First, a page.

Dell: Fancy laptop colors are harder than they look

Dell has made a big splash with various laptop and desktop colors as it aims to appeal to consumers. The problem: Those laptop paint jobs aren't easy.

Dell has made a big splash with various laptop and desktop colors as it aims to appeal to consumers. The problem: Those laptop paint jobs aren't easy.


You'd think a company that pioneered just-in-time inventory and build-your-own PCs would figure out something as simple as painting a laptop. Turns out there's dust, mass production issues and other problems resulting in delays of Dell's XPS M1330 and Inspiron PCs. Perhaps that's why Dell never offered colorful models before--it was inefficient.

The issues--documented by a Wall Street Journal story on Wednesday--highlight the problems Dell has as it transitions to be more consumer friendly.

I went through Dell's blog to find the original blog posts, which were missed by most of us. The initial delay posts surfaced on Dell's blog in July. The details on behind the delay surfaced earlier this month. Here's a look at the painting problems from Dell's own blog.

Here's what Alex Gruzen, senior vice president of Dell's consumer products group, wrote in a post Aug. 3:

Currently, we have worked through about 10% of our backlog and will focus on improving this going forward. Despite our best efforts, we may not be able to ship some orders before the original estimated ship date we gave you. In those cases, Dell will be contacting affected customers to let them know. Details will vary by region.

When you order a system, the estimated ship date factors in our best currently available information, including the number of orders in front of you and the availability of parts. It should not change unless something impacts one of these factors. If that happens, we will contact you.

As Lionel mentioned in an earlier post, we have found the production ramp more difficult than we expected—let me take a few minutes to explain the process. Before we begin shipping products to customers, we build a sizeable number of units to test our manufacturing process and to help flush out any issues that may impact our ability to build in volume. These test builds are a fraction of what we expect to build at full production. Once we start building a larger number of units, we may see issues that pop up in only one or two of them, but which require larger volumes to reveal themselves.  Since it's hard to tell if the issue is an isolated one or if it will affect a large number of units down the road, we investigate each one thoroughly. When that happens, it slows our build process.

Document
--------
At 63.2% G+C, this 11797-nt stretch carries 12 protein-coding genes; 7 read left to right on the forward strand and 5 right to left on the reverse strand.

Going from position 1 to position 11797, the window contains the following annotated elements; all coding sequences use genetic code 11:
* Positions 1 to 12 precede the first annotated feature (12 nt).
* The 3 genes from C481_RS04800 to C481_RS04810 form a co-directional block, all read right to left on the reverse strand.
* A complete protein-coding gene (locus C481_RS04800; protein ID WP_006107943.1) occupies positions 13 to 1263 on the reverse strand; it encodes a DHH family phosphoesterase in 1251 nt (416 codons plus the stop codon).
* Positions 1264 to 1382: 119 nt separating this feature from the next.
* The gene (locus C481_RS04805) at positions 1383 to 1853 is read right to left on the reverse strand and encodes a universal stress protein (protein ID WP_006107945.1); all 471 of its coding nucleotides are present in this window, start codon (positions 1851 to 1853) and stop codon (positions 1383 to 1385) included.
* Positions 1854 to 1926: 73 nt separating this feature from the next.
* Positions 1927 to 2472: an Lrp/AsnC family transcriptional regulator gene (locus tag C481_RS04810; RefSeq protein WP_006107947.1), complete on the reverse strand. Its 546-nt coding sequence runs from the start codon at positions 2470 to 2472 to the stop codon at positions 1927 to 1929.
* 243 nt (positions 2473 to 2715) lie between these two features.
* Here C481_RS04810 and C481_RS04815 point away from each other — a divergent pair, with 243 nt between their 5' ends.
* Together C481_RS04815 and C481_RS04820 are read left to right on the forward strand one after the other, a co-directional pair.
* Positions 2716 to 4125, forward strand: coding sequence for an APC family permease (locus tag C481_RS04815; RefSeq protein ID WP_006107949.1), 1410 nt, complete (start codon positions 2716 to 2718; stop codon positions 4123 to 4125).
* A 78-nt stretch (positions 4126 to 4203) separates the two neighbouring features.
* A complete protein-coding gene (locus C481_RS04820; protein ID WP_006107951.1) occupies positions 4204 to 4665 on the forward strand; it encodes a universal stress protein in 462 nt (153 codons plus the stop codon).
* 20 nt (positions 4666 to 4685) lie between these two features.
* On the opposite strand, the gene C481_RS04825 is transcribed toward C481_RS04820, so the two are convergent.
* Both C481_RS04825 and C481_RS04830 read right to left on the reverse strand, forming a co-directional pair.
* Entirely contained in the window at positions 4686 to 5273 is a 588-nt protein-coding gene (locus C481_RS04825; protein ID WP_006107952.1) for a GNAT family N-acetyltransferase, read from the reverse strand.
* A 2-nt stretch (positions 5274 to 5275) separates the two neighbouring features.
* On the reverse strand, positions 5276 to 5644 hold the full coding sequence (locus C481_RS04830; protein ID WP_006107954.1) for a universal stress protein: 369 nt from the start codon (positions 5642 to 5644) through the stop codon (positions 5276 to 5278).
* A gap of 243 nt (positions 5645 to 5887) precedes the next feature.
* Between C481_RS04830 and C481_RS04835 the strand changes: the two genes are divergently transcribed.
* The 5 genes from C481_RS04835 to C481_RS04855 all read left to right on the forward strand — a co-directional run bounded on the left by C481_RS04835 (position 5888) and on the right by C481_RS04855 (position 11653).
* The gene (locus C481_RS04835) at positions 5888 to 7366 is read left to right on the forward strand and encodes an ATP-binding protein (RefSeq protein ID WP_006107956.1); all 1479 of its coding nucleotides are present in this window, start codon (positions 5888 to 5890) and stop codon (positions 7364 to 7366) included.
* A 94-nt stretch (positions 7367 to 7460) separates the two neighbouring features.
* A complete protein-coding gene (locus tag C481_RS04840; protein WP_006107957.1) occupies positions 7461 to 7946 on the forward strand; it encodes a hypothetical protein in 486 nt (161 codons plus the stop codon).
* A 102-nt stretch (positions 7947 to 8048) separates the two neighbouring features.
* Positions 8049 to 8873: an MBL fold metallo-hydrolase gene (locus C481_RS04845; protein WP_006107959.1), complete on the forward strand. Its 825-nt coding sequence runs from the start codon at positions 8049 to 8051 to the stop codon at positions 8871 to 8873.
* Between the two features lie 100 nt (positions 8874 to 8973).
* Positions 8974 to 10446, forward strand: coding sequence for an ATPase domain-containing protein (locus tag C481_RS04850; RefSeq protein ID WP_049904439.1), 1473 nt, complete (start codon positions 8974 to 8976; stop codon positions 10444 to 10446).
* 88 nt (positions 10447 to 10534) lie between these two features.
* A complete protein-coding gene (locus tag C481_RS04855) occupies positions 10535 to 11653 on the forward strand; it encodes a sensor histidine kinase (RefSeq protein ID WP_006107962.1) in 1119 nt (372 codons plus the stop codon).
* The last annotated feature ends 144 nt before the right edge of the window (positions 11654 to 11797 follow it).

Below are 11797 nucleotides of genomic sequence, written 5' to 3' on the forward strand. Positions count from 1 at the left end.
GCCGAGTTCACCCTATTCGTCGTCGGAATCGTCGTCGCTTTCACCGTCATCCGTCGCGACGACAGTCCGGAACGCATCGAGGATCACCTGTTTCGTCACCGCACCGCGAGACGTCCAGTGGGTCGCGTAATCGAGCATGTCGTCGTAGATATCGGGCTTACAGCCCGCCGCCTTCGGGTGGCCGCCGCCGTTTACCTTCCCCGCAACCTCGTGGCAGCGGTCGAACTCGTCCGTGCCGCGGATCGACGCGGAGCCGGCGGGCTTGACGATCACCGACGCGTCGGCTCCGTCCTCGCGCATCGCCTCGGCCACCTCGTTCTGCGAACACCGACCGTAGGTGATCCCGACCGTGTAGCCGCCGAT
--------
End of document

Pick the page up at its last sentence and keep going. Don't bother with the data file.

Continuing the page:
And that's where the paint comes in: Gruzen noted that Tuxedo Black is the only color that's meeting Dell's quality standards. He details more:

The finish on the XPS  M1330 is similar to a custom paint job on a car, but with one additional complexity—on a car, typical viewing occurs from several feet away. With a notebook, the typical viewing range is much closer... sometimes a foot or less. This requires a different level of attention to detail.  Why do I bring that up? There was no problem painting hundreds at a time.  But as we increased the volume, otherwise manageable factors like dust contamination caused our successful yields to decrease.  Adding to the complexity, the Crimson Red and the Pearl White colors require more coats of paint and more touches to create the finished product—that means there is more opportunity for dust contamination.

 All this ultimately results in fewer finished parts from the paint line than we expected.  You may have noticed on yesterday we discontinued the Pearl White color. The reason is that we are just not able to produce the kind of volumes of high quality product that we need to support demand. It takes about 5 coats of paint to get the appearance we were looking for.

Needless to say Dell customers weren't pleased. While Dell has put its accounting mishaps behind it this Dell 2.0 transition is still ahead.